Back in the Newsroom: Like Cold Water on a Blistering Hot Day

It’s like an icy cold glass of water on a sweltering summer day, the soothing feeling that washes over you as you gulp down the liquid, your dry scratchy throat instantly assuaged.

That’s how it feels to back at KOMU, with the exception of a dry scratchy throat beforehand (and I suppose ironic now that summer is over too). Walking back into the newsroom on Saturday after a summer full of invaluable journalistic experiences, I encountered a cool wave of relief and happiness. I felt like I was finally home again.*

One year ago began my quest at KOMU working assignment desk, a job now combined with web. I remember stepping into the newsroom weeks before I started there, the excitement bubbling inside. But as soon as I entered the station for my first shift, a rush of nervousness quickly displaced the excitement. How do you use iNews? What's Avid? Where do I transfer calls to? Are the police ever going to tell me anything on the beat calls? What equipment do I need to make sure is in the camera cases? I had no clue what I was doing. Luckily I ran into another desk worker who understood first day jitters and who went over the basics of what needed to be done.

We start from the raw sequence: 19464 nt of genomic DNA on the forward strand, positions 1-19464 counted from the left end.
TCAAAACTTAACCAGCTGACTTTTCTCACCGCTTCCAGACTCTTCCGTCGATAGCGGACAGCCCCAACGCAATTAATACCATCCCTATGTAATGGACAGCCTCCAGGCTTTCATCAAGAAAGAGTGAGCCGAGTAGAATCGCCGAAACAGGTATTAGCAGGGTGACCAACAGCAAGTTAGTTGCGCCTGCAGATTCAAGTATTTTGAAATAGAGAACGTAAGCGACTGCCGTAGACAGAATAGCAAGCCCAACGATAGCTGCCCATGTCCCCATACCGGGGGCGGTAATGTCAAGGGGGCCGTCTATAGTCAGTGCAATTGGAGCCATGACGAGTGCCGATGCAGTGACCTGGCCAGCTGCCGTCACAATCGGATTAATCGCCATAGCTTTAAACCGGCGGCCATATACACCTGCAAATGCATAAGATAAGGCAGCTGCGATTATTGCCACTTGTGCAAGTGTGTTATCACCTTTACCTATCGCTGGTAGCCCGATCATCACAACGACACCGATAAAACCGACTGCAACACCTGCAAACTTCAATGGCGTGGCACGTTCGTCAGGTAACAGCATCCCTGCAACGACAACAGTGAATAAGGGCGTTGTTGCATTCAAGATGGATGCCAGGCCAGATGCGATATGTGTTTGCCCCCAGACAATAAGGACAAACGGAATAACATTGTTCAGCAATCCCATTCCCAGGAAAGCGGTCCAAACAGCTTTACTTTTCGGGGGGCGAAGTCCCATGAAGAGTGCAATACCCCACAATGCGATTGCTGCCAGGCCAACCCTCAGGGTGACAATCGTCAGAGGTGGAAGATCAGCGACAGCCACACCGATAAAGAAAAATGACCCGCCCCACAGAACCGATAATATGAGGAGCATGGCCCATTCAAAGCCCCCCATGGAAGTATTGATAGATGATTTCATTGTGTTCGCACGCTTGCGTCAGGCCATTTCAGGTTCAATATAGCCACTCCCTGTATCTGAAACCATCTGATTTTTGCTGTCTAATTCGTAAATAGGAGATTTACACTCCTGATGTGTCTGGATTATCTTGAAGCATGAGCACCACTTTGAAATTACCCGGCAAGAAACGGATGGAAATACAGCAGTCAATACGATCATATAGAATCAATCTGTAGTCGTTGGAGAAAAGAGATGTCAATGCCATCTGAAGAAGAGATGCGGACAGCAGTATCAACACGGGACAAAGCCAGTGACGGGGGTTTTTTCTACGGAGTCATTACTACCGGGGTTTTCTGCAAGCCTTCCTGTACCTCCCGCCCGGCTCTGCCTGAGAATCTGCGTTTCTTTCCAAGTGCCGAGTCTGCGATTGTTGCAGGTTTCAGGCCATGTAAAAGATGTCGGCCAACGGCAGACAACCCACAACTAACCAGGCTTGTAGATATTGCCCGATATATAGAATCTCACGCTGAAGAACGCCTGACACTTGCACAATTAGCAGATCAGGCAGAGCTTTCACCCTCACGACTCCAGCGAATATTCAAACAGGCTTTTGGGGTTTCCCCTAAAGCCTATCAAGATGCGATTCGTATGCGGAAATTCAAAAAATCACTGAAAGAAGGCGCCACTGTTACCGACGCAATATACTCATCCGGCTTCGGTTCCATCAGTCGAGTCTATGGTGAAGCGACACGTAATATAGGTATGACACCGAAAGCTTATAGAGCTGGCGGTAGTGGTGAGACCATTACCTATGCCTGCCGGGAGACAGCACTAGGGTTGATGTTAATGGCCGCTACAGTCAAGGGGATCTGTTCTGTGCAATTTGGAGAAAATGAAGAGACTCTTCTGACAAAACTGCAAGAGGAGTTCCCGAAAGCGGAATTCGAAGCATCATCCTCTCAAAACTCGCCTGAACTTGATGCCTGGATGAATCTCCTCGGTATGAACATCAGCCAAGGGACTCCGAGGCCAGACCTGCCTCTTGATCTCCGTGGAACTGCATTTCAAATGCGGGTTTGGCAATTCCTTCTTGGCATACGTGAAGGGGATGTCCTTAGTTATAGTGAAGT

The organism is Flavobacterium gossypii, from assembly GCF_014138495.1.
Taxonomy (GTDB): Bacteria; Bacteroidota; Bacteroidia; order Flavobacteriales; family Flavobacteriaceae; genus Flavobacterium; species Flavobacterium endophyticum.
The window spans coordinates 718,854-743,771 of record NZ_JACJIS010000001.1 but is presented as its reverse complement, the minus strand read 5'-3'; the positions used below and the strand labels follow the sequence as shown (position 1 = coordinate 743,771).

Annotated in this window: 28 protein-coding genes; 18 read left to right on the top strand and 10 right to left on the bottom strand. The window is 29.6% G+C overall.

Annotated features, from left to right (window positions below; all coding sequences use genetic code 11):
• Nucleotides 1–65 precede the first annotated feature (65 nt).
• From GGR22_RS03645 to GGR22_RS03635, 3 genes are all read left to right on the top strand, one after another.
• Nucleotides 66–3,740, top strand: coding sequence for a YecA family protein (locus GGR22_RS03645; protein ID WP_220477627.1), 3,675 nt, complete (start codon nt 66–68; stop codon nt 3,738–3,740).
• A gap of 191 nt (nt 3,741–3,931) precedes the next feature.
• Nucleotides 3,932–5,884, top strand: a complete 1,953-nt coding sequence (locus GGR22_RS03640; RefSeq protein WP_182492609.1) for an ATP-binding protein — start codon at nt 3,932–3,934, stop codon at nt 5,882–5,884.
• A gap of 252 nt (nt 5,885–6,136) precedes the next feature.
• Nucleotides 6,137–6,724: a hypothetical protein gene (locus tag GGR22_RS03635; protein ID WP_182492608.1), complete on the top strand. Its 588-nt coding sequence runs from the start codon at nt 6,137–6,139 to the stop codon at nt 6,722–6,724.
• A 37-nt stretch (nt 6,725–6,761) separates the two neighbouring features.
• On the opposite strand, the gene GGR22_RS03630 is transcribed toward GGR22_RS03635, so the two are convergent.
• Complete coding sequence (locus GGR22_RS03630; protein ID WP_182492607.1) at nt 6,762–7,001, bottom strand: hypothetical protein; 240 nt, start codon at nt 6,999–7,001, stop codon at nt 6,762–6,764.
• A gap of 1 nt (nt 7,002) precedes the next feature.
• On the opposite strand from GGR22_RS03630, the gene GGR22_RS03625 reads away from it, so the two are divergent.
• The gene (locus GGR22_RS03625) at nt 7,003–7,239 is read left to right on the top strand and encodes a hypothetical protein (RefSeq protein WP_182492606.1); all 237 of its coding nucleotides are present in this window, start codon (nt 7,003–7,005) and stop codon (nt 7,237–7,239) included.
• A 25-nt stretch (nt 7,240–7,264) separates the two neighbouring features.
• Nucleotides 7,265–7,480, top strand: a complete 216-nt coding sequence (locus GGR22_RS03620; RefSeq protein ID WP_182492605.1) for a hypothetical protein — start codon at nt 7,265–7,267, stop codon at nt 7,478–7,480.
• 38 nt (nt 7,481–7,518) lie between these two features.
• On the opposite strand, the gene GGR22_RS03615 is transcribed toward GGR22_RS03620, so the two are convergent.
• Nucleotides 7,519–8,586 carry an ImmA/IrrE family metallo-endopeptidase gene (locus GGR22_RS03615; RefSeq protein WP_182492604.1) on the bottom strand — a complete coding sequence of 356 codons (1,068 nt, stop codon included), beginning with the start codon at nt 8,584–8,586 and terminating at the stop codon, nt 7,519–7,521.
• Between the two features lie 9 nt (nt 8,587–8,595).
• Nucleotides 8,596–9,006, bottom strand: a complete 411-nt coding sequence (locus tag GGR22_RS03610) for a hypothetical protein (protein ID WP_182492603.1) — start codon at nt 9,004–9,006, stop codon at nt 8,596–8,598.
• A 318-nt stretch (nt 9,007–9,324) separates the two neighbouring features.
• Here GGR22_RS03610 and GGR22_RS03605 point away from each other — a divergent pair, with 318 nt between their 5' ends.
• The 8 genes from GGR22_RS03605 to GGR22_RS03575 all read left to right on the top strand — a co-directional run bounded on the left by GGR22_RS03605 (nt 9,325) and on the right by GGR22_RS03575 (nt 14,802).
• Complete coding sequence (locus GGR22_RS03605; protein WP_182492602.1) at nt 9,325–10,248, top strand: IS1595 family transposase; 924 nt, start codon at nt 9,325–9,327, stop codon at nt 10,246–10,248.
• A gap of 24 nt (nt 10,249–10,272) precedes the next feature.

This was probably the first thing I ever learned about journalism in the newsroom. If you don’t understand something you just have to get out there and learn yourself. Or ask someone else for help. You’re going to make mistakes, but you learn from them and don’t make them again. And in the end success is entirely dependent on the initiative you’re willing to take… with just a little bit of luck.

It’s crazy to think how far I’ve come in one year and I can only imagine what this year will bring. I’m finally starting classes in the journalism school and will hopefully be reporting for KOMU by next semester.

So I’m taking in. I’m not going to take a single moment for granted. I’m going to appreciate the long hours, the feisty people I come across, the fight with failing technology, and take advantage of every opportunity possible. I’m going to look past the feelings of doubt that I presume every journalist faces at one time or another. The feelings of not being good enough or that the job isn’t quite right for them.

And after going through that, who knows where I’ll be in another year. Only time can tell.

In the end my only hope is the feeling of a cold glass of water on a blazing hot summer day sticks with me. That every time I walk into the newsroom I feel relief, happiness and the sense that I’m at home once again.

…Bring it on junior year!

*This is not to say I never felt at home with my internships this summer, in fact both of them I felt treated me like I was on staff, but it’s just a different feeling walking into a place like KOMU where you have a specific job you need to get done and you’re not constantly asking questions about how to do it.


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